Fig. 3.
Fig. 3.
In vitro digestion of DNA target with spacers of different lengths. (A) DNA target sequence with 6-, 10-, and 16-bp spacer EBE sequences are shown in blue, and the spacer sequences are shown in red. (B) Representation of the circular pCRII-TOPO plasmid containing two EBE elements in a tail to tail orientation and the predicted cleavage sites for SmaI and NcoI enzymes. (C) In vitro digestion of DNA targets with different spacer lengths. In all EBE panels, lane 1 is undigested plasmid. Lane 2 is NcoI-linearized plasmid. Lane 3 is digested with NcoI and SmaI. Lane 4 is 500 ng NcoI-linearized plasmid digested with 50 ng dHax3.N for 30 min at 37 °C. Lane 4 in panel EBE6 does not have the predicted digestion products, indicating no cleavage activity by dHax3.N with a 6-bp spacer between the two EBEs. Lane 4 in the EBE10 panel shows minimal activity of the enzyme, resulting in a very small amount of the predicted products. Lane 4 of panel EBE16 shows substantial activity of dHax3.N, indicating an optimal spacer length. In lane 4 of panel EBE16 T/A, the replacement of T by A in the last nucleotide in the target sequence results in minimal or no activity of dHax3.N. In lane 4 of EBE16ΔT0, the removal of T in the target sequence that corresponds to repeat 0 leads to minimal or no dHax3.N activity. M, 1-kb marker. (D) Kinetics of cleavage of EBE16 by 50 ng dHax3.N. U, undigested plasmid; NcoI, NcoI-linearized DNA. (E) Effect of temperature on dHax3.N activity.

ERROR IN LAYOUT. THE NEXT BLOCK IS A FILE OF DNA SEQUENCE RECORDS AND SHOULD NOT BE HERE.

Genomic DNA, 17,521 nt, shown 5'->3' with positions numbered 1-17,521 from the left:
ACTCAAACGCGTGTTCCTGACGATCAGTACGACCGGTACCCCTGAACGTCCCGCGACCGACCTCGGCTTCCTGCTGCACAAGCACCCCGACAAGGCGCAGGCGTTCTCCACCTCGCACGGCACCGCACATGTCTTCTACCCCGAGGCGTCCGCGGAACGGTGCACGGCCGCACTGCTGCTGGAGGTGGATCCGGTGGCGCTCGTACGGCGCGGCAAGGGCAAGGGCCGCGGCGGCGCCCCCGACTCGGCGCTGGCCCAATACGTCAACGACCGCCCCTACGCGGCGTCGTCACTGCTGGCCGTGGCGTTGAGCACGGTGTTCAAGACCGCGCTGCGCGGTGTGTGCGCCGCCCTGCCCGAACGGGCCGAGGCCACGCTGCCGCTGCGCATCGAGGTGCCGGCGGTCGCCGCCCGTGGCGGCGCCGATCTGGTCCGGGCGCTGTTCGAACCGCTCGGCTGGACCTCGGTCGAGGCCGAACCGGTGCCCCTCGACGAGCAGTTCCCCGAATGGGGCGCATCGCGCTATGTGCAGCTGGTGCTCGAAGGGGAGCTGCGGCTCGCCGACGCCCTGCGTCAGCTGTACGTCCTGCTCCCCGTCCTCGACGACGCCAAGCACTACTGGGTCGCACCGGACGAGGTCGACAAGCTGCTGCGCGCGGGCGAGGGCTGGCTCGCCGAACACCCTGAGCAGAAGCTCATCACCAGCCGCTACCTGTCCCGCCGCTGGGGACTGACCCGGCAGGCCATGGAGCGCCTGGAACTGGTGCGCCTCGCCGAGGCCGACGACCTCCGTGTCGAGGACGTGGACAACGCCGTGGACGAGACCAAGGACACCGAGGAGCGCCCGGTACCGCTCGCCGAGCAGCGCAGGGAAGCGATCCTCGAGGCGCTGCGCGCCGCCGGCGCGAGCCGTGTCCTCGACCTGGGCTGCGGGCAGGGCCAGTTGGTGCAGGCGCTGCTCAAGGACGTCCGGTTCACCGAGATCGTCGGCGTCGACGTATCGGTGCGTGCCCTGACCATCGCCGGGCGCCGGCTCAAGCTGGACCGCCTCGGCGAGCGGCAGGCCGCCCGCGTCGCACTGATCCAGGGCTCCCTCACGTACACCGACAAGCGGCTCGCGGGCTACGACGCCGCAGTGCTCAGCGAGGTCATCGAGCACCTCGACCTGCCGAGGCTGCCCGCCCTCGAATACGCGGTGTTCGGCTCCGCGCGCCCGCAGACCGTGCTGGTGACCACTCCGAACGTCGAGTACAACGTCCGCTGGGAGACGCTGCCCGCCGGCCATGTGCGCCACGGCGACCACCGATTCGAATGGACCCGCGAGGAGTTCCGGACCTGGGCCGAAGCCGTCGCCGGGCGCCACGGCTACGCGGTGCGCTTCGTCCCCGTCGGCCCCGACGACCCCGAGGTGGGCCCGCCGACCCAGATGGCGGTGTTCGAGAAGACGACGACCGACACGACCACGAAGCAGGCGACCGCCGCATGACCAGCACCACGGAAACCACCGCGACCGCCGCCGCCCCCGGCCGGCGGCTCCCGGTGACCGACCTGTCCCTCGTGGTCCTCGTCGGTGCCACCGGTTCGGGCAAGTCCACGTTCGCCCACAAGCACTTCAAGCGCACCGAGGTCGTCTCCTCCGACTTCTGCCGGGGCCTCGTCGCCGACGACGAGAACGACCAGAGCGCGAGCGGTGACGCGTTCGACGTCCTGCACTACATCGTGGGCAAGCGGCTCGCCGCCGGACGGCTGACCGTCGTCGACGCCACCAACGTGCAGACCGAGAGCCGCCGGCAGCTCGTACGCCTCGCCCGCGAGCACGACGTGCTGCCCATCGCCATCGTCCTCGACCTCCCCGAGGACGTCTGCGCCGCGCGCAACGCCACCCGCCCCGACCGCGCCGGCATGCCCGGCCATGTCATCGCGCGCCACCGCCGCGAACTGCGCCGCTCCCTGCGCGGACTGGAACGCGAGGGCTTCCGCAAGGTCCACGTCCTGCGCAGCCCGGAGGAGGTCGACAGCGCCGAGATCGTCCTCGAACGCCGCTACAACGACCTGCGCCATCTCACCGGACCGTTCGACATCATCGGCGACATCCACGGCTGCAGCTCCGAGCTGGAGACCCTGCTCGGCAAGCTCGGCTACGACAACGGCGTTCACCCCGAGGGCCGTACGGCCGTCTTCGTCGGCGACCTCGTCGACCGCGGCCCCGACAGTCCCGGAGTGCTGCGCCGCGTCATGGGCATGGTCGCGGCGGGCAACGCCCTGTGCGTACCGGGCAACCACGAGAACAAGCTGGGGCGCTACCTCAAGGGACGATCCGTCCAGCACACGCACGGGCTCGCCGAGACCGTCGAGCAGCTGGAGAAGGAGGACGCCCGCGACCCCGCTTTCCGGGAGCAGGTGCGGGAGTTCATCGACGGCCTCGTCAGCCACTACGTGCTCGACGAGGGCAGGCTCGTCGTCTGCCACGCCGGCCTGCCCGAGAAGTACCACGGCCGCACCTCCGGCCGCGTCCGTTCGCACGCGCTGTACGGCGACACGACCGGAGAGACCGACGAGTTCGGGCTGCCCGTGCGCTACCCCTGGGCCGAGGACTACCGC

Fig. 4.
Fig. 4.